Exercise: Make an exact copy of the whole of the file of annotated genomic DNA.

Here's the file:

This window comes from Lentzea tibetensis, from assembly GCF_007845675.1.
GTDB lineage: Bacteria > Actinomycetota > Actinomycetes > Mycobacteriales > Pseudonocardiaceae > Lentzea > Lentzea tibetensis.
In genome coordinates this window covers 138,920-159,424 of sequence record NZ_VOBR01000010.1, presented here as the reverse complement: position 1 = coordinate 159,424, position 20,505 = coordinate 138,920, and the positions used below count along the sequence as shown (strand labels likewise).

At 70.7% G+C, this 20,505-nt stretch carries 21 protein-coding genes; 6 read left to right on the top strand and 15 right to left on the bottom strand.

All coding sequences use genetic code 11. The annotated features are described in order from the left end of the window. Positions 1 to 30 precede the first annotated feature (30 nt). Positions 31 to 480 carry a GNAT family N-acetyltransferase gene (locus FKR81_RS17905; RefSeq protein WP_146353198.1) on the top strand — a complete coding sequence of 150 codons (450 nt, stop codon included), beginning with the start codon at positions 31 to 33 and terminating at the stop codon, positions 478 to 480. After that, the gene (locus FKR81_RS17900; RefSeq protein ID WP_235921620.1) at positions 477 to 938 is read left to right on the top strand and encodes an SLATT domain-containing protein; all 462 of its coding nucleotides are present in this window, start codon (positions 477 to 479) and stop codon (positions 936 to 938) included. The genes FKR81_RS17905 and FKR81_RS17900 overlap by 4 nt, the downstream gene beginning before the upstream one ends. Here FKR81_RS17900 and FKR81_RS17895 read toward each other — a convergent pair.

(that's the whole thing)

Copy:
This window comes from Lentzea tibetensis, from assembly GCF_007845675.1.
GTDB lineage: Bacteria > Actinomycetota > Actinomycetes > Mycobacteriales > Pseudonocardiaceae > Lentzea > Lentzea tibetensis.
In genome coordinates this window covers 138,920-159,424 of sequence record NZ_VOBR01000010.1, presented here as the reverse complement: position 1 = coordinate 159,424, position 20,505 = coordinate 138,920, and the positions used below count along the sequence as shown (strand labels likewise).

At 70.7% G+C, this 20,505-nt stretch carries 21 protein-coding genes; 6 read left to right on the top strand and 15 right to left on the bottom strand.

All coding sequences use genetic code 11. The annotated features are described in order from the left end of the window. Positions 1 to 30 precede the first annotated feature (30 nt). Positions 31 to 480 carry a GNAT family N-acetyltransferase gene (locus FKR81_RS17905; RefSeq protein WP_146353198.1) on the top strand — a complete coding sequence of 150 codons (450 nt, stop codon included), beginning with the start codon at positions 31 to 33 and terminating at the stop codon, positions 478 to 480. After that, the gene (locus FKR81_RS17900; RefSeq protein ID WP_235921620.1) at positions 477 to 938 is read left to right on the top strand and encodes an SLATT domain-containing protein; all 462 of its coding nucleotides are present in this window, start codon (positions 477 to 479) and stop codon (positions 936 to 938) included. The genes FKR81_RS17905 and FKR81_RS17900 overlap by 4 nt, the downstream gene beginning before the upstream one ends. Here FKR81_RS17900 and FKR81_RS17895 read toward each other — a convergent pair.